Go to Google, type in Gleneagles and the first site reveals that ‘the very name is surely renowned and revered world-wide . . . synonymous with luxury living, old-fashioned style and elegance.’

When my friend Martin Haldane hears the name Gleneagles these days, he winces. Grimaces, flinches, cringes. He lives at Gleneagles. He is the Laird of Gleneagles. The real Gleneagles, the 7,000-acre estate that succumbed to flattery in the early 1900s when the Caledonian Railway asked if they could rename the Crieff Junction ‘Gleneagles Station.’ Permission was never sought nor granted to give the estate name to the creation of the ‘Riviera in the Highlands’, the ‘playground of the Gods’. Work began in 1913 but was stalled by the First World War. Work resumed in 1922, and the grand hotel opened in June 1924. Since that time, the Haldanes of Gleneagles have been explaining that they live at Gleneagles-Not-the-Hotel.

In fact, the hotel is neither in nor at Gleneagles but in the Muir of Auchterarder, a mile from the small town whose name derives from Perthshire Gaelic: Uachdar ard dodhar, ‘summit of the wild’, which gives the Laird of Gleneagles even more to grimace about now that the G8, that manly group of leaders from the US, France, Germany, Japan, Italy, Canada, Russia and the UK, are holding their annual meeting at Gleneagles the hotel.

Google ‘G8 anarchists’ and up come 88,000 entries. The pragmatic Laird has spent his spring preparing – and paying out: for assessments, additional insurance, installation of gates and fencing, removal of signs. He reckons his costs have passed £10,000. The Foreign Office has stated that it will not underwrite any expense or damage to livestock, trees, fences, land, advising businesses in Auchterarder to remain shut for three days with no compensation for loss of income or expense of protecting property.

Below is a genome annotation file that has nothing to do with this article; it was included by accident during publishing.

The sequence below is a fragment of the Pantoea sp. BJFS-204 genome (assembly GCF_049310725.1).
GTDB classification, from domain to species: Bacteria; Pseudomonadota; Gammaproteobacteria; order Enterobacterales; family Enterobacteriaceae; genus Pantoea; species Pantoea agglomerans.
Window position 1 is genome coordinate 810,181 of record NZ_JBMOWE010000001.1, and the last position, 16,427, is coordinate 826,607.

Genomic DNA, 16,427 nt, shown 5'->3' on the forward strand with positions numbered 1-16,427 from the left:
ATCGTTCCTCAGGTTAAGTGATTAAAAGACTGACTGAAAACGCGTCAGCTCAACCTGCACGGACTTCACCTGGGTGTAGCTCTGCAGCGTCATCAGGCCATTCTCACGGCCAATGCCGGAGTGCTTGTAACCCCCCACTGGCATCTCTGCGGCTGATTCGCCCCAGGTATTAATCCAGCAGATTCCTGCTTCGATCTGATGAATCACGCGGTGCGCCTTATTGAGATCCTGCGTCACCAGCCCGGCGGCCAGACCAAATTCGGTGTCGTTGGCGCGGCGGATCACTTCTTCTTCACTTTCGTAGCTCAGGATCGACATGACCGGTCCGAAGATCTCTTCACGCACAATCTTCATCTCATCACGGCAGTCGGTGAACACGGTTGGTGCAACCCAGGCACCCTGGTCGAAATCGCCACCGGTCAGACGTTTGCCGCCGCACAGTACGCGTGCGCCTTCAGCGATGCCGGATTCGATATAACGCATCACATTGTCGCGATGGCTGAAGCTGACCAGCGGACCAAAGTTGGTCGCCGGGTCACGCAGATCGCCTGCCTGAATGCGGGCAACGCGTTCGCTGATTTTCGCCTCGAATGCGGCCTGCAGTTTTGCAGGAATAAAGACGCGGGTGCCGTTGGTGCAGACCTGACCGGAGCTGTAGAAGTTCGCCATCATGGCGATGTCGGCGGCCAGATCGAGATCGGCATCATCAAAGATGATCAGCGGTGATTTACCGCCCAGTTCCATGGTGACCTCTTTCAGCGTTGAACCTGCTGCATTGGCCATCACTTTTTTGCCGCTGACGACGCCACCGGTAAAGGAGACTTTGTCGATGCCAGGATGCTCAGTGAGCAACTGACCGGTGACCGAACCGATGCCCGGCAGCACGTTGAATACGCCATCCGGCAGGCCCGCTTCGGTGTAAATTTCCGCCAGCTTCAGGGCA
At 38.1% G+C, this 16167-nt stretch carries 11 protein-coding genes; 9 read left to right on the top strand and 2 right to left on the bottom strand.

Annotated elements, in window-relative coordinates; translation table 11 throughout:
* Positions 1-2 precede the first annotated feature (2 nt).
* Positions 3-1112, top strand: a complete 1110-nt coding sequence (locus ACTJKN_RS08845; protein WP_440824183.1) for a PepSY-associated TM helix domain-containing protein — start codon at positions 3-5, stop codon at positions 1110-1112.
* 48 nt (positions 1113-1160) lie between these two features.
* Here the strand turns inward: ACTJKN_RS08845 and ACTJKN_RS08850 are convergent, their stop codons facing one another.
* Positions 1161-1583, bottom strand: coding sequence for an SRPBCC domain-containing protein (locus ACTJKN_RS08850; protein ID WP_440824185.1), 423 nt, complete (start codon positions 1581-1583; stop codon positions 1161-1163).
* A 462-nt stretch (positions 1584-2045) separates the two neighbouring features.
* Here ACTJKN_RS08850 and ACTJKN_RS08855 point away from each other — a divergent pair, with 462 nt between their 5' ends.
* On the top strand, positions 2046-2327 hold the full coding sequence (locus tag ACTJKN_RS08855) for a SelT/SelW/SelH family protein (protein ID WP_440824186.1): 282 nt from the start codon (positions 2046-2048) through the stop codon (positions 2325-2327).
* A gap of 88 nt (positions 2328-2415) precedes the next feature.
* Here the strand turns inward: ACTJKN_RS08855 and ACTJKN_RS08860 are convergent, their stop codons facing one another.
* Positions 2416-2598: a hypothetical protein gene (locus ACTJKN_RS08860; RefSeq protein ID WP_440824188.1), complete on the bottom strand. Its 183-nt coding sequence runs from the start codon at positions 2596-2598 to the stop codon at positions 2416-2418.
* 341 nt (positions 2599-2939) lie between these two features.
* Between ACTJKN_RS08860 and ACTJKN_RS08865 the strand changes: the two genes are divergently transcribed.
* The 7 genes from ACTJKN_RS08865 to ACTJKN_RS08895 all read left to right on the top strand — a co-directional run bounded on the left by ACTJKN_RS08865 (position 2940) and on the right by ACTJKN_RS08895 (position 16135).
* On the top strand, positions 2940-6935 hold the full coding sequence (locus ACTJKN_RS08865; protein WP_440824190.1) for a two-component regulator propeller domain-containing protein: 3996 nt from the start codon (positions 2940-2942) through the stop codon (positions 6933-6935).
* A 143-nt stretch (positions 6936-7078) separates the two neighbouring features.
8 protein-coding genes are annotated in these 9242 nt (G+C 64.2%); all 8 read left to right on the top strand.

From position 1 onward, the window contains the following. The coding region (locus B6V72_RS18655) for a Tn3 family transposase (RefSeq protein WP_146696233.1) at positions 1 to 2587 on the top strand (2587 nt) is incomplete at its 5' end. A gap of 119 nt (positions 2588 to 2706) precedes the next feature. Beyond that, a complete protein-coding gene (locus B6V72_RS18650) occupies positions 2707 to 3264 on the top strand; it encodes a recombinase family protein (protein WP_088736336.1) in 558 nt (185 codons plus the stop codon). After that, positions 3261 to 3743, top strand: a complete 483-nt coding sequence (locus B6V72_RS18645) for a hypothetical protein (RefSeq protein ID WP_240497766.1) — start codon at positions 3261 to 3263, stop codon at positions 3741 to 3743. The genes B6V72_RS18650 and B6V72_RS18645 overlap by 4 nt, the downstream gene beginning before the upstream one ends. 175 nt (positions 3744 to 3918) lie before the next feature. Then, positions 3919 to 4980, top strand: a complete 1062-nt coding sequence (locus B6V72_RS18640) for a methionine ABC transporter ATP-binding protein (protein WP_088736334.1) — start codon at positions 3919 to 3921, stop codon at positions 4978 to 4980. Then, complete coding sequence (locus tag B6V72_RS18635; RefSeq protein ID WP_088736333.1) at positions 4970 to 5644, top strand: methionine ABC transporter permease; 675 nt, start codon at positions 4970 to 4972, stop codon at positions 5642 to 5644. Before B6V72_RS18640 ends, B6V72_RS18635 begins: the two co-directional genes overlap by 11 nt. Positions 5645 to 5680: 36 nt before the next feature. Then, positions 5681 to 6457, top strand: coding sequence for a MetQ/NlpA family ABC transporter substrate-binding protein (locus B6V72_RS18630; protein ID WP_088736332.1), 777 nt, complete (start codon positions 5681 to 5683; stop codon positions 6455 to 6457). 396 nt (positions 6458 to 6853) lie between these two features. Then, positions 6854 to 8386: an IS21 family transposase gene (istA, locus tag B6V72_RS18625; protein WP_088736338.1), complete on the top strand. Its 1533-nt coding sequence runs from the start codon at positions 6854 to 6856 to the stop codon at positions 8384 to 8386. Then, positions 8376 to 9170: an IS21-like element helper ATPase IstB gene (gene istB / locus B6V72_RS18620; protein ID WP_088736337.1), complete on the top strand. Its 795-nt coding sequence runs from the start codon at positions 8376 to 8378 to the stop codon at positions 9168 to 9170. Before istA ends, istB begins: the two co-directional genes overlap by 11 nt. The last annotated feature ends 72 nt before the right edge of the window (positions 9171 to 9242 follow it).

Martin, a mild-mannered Wykehamist with a passion for Gilbert and Sullivan, has an ear fine-tuned for irony. Maybe that’s why he finds that the £150 million being spent on the three-day G8 conference on his doorstep sits uneasily with ‘Making Poverty History’. Why he feels that Mr Geldof’s plea for ‘fleets of cars, planes, trains, ferries and private boats’ to get to Edinburgh (50 miles from Gleneagles) and then onward to the hotel – now surrounded by an eight-kilometre long, two-metre high steel fence – doesn’t jive with the battle against Global Warming.

Surely it doesn’t take a rocket scientist to figure that in this space age of video conferencing, the G8 leaders could do more for the planet by staying home and holding their meetings in cyberland. The hundreds of millions spent on their security, linen sheets and mineral water, as well as the vast sums spent repairing the windows of Gap and Starbucks, could pay for a lot of maternity clinics, vaccines, water-treatment plants.

Meanwhile, G8 and Mr Geldof have all the makings of a Gilbert and Sullivan opera. I can see the G8 leaders in their navy suits, the chorus scenes with Spice Girls and Oasis emerging from limousines. Mr Geldof is King Paramount, and the Gaelic motto of the hotel – now owned by alcohol giant Diageo – is inscribed on the safety curtain: Heich abune the Heich – High above the High. Gilbert and Sullivan already used the perfect title: Utopia, Limited. I’d call the sequel Udopia, Unlimited.

This article first appeared in Country Life magazine on June 30, 2005.